At the COP 19, the even-more-depressing-than-usual climate summit that took place in Warsaw in 2013, one small ray of light made it through the dark corporate clouds that were otherwise suffocating even the slightest effort to address the ongoing environmental disaster.
On the last day of the conference, an unusual alliance was formed as environmental organizations and trade unions together walked out of the venue under the banner of “Enough Is Enough.” Sick of the meaningless talks, they stated:
We are now focusing on mobilizing people to push our governments to take leadership for serious climate action. We will work to transform our food and energy systems at a national and global level and rebuild a broken economic system to create a sustainable and low-carbon economy with decent jobs and livelihoods for all. And we will put pressure on everyone to do more to realize this vision.
If not entirely unique, this action nevertheless promised a new hope for a climate movement that never recovered after its (greatly exaggerated) expectations cruelly disappointed at the summit in Copenhagen four years earlier. The relationship between trade unions and environmentalists has often been strained, if there has been one at all. More often than not, those claiming to defend the earth and workers’ rights are operating at a crossroads, sometimes colliding in head-to-head confrontation — especially when jobs are pitted against environmental interests.
I found myself in that squeeze when the financial crisis hit the auto industry in 2008. The previous year, Al Gore and the Intergovernmental Panel on Climate Change (IPCC) were awarded the Nobel Peace Prize, and climate change topped worldwide headlines. But with the bankruptcy of Lehman Brothers and the auto industry in free fall, the climate crisis quickly disappeared from general discussion, even more so among auto-industry workers. Profits (disguised as “jobs”) were the main issue, not the complicated and distant phenomenon of global warming.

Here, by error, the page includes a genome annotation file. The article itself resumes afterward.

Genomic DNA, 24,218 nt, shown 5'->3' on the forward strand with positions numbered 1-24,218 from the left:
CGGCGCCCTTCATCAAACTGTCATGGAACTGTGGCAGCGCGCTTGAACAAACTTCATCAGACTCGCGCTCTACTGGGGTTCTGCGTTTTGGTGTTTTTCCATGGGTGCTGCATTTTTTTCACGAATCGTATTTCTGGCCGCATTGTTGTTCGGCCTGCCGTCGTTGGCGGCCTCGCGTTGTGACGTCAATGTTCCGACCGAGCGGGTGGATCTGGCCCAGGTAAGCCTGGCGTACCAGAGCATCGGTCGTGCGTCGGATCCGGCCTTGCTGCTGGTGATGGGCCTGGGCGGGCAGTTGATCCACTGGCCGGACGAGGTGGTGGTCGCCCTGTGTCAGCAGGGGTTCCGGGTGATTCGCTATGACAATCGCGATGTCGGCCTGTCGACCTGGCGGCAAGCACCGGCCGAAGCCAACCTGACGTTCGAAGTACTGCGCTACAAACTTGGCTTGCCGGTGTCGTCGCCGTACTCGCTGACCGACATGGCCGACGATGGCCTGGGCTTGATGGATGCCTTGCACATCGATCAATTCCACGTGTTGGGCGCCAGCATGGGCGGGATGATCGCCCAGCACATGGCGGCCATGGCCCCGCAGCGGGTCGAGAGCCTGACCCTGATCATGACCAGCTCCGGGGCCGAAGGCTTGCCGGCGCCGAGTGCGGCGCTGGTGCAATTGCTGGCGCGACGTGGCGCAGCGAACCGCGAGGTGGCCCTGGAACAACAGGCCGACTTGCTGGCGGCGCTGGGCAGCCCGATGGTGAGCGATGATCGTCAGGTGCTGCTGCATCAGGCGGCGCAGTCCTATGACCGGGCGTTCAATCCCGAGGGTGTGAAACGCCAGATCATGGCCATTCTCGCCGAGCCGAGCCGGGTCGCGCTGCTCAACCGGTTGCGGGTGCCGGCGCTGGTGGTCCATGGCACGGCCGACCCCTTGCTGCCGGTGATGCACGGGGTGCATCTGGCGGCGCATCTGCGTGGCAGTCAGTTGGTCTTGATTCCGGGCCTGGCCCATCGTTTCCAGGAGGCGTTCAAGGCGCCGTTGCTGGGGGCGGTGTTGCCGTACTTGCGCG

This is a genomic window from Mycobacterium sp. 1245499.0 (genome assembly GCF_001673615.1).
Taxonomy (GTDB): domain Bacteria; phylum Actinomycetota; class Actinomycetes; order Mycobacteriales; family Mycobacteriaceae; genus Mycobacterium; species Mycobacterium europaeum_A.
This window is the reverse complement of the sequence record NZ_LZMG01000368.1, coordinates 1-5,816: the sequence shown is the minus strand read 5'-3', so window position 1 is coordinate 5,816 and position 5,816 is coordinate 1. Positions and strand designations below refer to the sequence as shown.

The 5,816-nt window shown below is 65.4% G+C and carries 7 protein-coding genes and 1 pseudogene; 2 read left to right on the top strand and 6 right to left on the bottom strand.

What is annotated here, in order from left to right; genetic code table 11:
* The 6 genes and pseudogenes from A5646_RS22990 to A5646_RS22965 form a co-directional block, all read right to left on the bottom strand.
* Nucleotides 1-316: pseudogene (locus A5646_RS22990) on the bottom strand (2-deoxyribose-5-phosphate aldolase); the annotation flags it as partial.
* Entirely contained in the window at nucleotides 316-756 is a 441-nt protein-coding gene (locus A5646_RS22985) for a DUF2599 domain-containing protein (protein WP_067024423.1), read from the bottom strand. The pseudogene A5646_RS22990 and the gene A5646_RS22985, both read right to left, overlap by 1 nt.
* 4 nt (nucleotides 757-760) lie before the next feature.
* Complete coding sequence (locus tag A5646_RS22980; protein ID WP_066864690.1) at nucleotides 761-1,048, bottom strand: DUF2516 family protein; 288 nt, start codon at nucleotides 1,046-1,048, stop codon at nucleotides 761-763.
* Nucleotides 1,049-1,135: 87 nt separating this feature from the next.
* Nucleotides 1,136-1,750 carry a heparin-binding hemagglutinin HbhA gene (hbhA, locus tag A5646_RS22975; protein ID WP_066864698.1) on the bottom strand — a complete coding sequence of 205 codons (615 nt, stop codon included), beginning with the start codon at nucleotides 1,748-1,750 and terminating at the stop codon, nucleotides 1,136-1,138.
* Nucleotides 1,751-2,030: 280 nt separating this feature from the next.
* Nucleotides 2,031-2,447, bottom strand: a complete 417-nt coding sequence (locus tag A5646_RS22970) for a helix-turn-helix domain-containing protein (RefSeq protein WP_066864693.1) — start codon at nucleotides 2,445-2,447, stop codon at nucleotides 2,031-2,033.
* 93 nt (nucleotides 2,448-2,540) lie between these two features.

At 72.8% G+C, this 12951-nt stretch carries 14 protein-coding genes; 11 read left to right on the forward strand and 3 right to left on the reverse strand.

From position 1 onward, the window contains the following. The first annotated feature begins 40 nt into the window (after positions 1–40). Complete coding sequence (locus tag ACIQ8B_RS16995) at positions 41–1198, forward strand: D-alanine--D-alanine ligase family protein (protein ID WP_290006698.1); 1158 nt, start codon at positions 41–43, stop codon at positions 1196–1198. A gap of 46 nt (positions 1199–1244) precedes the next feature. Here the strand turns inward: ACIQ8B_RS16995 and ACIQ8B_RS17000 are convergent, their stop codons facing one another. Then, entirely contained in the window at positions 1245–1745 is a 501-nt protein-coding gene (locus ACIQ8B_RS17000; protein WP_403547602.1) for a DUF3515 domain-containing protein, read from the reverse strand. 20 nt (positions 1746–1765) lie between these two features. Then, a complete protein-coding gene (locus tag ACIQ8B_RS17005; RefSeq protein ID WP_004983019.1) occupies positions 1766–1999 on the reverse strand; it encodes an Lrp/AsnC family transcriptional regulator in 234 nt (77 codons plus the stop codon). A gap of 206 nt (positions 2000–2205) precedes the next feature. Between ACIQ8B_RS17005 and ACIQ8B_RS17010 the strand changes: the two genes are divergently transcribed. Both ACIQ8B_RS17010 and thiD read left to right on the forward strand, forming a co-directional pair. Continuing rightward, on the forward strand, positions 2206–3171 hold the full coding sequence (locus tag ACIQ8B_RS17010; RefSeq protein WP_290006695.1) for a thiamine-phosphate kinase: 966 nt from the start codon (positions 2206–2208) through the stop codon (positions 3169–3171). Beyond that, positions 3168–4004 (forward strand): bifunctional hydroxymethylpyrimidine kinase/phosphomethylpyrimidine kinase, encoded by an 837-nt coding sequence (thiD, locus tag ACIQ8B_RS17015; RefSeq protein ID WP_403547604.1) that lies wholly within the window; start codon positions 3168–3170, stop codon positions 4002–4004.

This was very much the case in Sweden, a small country with two crisis-hit US-owned car producers (Volvo and Saab), two truck corporations (Volvo Trucks and Scania), and a widespread network of subcontractors, making the industry a pillar of the national economy. In the debate over what to do about the crisis, two positions quickly crystallized in Sweden, much as they did in other car-producing countries:
“Let it die!” This position was represented by true believers of the invisible hand and creative destruction — a rapidly shrinking flock at the time.
“Support the industry!” In most countries, this became the rallying call of unions, social democrats, governments — and, naturally, the industry itself. They advocated subsidies of various kinds, from “cash for clunkers” to the involuntary quasi-nationalization of GM and Chrysler — and to varying degrees, sacrifices from auto-industry workers.
Needless to say, the “Let it die!” position — notoriously articulated in the United States by Mitt Romney — was no alternative for workers. In the case of Sweden, it would have had huge social implications in an economy in which unemployment was already skyrocketing, particularly in an auto-dependent city like my hometown, Gothenburg.
It also would have caused enormous social waste. The auto industry is not merely buildings, robots, and assembly lines: it’s first and foremost an organization of people, who together make up an industrial machine built and perfected for more than one hundred years.
“Let it die!” targets not just the metal scaffolding but the human component of the industry. And from a working-class point of view, it would have dissolved autoworkers as a collective and the potential social subject for change.
If cars were a social necessity, I wouldn’t per se be against the second position of “support the industry!” Governments support all sorts of things, like education, health care, culture, and more (albeit, now less than ever). The problem is that cars are unnecessary. The present transportation system, based on mass auto transit, is completely unsustainable. It is a threat to humanity.
Transport, and primarily road transport, is one of the main contributors to CO2 emissions that threaten to push the globe over extremely dangerous thresholds. Dependent on oil for 95 percent of its fuel, road transport accounts for 27 percent of global CO2 emissions and 13 percent of all greenhouse gas emissions, and those shares are rapidly increasing.
Transportation has been growing faster than the rest of the global economy, pushed forward by globalization, just-in-time production, and car-centered city planning — all based on the abundance of cheap fossil fuels.